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Pine-Richland teens design 'Travel Time' app

| Wednesday, Nov. 29, 2017, 9:00 p.m.
Arjan Guglani, left, and Justin Waltrip are getting recognition for their newly created app.
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Arjan Guglani, left, and Justin Waltrip are getting recognition for their newly created app.

Considering the everyday worries of a high school student, certain things probably come to mind: what to do on a Friday night, maybe, or getting ready for the SATs and college campus visits.

Pine-Richland High School junior Arjan Guglani and sophomore Justin Waltrip have other concerns these days, however, after publishing their app “Travel Time” through the Apple store at the end of October.

“Several times I've gotten a phone call from someone and had to walk out of class because I had to answer it,” Guglani said. “Some teachers are really supportive, but some aren't. It's extremely difficult. Do I study for this math test or fix this bug I have to solve for my users?”

The tagline for the app is “Travel Made Easy” and its key features tell users when to leave for the airport using live traffic data and security wait times, connection time alerts, gate information and airport maps for getting to the next flight on time and Travel Time OnGuard, which provides alerts to family and friends. The app is free, or, to unlock additional features, users can subscribe for one year for $4.99 or three months for $2.99.

Guglani got the idea for the app a little over a year ago. His whole family travels internationally regularly, he said, so he had experience in navigating airports, and when he got “pretty bored” during Christmas break last year he started learning how to build an app to make the process less stressful.

The app earned first place at the 2017 Regional High School Computer Fair and third place at the 2017 Pennsylvania High School Computer Fair. Afterward, Guglani continued to develop it for release commercially and enlisted Waltrip, whom he met two years ago in math class, to help with design, marketing and other aspects of the business.

“Besides the obvious technical challenges, I had to learn how to code at a production scale so that thousands of users can use it,” said Guglani, whose interest in coding comes from a desire to solve problems. “Then we had to learn how to run an app business and how to market the app, and we had to get approved by Apple, so we had to deal with a large corporation and talk to engineers and support staff. It was a really steep learning curve.”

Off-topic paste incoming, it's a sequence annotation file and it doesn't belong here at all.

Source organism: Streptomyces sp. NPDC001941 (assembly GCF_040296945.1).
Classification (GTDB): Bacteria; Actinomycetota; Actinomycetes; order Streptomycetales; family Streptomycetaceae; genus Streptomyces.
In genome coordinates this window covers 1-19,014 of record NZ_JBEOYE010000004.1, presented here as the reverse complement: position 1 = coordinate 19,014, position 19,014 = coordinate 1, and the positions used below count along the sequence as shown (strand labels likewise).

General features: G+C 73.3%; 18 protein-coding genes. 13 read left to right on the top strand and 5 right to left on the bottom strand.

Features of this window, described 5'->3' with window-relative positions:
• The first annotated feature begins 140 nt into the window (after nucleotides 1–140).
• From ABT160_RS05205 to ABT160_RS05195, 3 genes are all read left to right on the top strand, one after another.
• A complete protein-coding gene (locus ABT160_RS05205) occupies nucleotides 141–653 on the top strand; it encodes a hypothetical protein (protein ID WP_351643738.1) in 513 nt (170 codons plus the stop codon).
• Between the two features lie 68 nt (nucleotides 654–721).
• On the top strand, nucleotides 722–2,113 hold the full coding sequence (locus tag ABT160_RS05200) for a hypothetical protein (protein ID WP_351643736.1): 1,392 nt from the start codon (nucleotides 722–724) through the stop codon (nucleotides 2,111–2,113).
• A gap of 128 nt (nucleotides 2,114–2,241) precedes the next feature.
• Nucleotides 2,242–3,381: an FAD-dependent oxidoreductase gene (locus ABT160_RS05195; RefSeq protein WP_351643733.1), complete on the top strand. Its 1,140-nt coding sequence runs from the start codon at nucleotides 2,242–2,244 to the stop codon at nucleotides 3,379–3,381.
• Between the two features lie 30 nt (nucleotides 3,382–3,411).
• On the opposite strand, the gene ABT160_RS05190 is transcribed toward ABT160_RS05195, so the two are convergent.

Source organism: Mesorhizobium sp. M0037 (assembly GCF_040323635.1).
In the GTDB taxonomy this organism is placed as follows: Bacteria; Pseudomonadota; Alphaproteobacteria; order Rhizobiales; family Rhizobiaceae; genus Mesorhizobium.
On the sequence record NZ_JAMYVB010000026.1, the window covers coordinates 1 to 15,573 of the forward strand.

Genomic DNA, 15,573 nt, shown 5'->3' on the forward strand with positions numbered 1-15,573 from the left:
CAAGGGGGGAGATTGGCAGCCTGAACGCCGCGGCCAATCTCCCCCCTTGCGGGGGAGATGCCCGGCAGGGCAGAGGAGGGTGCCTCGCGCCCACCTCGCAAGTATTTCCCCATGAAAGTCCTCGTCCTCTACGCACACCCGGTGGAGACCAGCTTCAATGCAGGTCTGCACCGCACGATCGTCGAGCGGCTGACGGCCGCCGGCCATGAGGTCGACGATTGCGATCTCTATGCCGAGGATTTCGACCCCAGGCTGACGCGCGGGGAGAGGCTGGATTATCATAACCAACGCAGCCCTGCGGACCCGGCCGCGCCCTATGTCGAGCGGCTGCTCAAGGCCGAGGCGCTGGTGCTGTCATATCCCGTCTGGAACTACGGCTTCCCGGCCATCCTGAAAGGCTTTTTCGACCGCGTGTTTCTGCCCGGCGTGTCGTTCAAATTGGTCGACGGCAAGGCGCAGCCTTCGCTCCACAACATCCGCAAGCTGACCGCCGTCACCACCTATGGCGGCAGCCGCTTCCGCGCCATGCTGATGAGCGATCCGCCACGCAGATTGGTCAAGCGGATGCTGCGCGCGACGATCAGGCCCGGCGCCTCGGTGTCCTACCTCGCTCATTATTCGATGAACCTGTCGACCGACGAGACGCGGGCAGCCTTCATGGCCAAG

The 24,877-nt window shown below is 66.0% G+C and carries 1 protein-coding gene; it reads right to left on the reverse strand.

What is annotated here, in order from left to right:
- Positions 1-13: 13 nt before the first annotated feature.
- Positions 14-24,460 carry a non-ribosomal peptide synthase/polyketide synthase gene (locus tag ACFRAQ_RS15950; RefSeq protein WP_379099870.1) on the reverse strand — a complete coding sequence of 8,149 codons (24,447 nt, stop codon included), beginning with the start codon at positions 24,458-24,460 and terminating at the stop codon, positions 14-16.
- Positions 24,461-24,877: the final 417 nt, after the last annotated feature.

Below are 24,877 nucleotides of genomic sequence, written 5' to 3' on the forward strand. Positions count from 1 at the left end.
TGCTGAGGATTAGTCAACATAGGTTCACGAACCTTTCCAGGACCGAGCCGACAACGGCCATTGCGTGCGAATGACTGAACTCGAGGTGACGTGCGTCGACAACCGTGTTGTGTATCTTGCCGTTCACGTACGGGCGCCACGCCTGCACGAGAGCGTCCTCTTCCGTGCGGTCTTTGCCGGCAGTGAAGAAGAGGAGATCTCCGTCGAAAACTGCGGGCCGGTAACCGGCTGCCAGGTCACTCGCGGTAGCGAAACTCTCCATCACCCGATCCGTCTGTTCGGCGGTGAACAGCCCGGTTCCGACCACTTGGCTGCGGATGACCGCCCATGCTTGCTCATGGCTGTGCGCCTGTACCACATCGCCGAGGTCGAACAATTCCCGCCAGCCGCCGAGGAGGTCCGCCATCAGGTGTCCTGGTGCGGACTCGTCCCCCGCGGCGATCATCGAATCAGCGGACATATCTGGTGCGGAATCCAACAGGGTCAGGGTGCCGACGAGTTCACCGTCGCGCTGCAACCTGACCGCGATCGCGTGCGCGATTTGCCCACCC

The process nearly frustrated Guglani into giving up, he said, but he credits Waltrip for helping him stay positive and see it through.

“After we submitted it to Apple we expected approval in a few days,” said Waltrip. “That certainly is not what happened. We got denied the first time, and they sent a big, big email with a list full of things they wanted fixed. We fixed them, then they sent us another long list of things. The entire process took almost two months to get it finished and we thought it would take two days.”

Guglani and Waltrip currently have three partners out of San Francisco helping with feedback, marketing and other aspects of the business and contracts with airport service providers to sell transportation, lounges and food in over 1,000 airports in 20 countries. They also have interest from a New York venture capital firm.

For now, Guglani said, they're focused on gathering feedback and will spend the next two months working on a few version of the app, which needs constant monitoring and improvements to stay useful and relevant to consumers.

“After that, I think I'll be making a decision if I want to continue with other ventures, or just be a high school student,” Guglani said.

Karen Price is a Tribune-Review contributing writer.

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